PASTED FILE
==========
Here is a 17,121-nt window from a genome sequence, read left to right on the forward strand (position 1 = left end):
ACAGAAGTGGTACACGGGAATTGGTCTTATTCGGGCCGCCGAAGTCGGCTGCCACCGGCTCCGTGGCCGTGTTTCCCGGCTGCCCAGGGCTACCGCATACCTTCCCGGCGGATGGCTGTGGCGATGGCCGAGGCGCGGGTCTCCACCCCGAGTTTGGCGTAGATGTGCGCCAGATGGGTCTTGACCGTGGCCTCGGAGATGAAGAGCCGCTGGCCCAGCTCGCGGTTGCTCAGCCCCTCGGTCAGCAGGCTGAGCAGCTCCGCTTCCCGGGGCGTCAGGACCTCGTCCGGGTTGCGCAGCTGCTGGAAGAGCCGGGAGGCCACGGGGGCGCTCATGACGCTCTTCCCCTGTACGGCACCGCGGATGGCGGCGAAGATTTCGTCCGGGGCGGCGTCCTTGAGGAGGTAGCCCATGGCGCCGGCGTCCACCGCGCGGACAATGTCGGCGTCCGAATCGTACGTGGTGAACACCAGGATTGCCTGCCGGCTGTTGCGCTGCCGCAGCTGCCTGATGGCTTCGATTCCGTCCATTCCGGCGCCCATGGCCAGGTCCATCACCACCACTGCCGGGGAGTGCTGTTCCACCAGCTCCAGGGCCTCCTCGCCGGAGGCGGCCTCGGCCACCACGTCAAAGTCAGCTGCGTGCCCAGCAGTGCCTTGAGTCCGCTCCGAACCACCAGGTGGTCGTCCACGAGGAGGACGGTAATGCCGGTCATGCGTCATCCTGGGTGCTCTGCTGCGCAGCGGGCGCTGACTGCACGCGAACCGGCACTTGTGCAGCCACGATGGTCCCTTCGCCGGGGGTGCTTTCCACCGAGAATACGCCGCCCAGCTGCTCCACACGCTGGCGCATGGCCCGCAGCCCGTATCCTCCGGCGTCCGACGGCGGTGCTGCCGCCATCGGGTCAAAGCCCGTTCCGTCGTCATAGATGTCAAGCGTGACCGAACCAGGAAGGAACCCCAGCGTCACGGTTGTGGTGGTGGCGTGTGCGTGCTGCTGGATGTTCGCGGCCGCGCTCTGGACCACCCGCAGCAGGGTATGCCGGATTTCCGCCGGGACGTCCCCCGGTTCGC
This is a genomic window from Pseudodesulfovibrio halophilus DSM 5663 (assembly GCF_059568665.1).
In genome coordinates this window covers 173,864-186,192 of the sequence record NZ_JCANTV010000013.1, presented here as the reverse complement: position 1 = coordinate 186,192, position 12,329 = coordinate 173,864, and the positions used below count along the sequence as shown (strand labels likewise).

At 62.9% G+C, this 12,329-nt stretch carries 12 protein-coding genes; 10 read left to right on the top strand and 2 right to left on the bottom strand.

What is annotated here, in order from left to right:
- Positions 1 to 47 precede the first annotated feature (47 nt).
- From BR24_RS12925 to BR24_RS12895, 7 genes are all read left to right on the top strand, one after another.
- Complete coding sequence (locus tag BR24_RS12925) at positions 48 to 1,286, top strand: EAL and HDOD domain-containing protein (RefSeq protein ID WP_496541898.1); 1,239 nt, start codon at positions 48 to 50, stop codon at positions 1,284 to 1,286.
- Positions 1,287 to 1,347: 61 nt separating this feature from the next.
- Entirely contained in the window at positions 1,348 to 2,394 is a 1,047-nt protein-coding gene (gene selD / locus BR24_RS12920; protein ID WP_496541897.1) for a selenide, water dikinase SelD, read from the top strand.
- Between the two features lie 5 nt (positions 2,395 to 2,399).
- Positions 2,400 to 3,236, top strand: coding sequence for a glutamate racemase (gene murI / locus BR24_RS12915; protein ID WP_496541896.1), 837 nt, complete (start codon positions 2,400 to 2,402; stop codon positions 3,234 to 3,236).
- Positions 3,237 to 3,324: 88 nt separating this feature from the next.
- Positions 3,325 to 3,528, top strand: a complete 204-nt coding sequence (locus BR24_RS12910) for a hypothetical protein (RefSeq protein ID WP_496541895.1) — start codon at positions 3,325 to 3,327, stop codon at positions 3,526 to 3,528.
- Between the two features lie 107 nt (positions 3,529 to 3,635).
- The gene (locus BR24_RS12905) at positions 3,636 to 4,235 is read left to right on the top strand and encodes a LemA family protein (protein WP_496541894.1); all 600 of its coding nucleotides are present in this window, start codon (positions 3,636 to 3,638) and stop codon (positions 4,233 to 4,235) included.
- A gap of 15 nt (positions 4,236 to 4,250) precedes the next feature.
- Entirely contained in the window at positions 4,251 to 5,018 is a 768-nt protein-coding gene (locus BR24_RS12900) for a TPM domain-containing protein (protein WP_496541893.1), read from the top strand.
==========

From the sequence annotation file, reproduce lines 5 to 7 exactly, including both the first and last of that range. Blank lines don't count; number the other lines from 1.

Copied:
At 62.9% G+C, this 12,329-nt stretch carries 12 protein-coding genes; 10 read left to right on the top strand and 2 right to left on the bottom strand.

What is annotated here, in order from left to right:
- Positions 1 to 47 precede the first annotated feature (47 nt).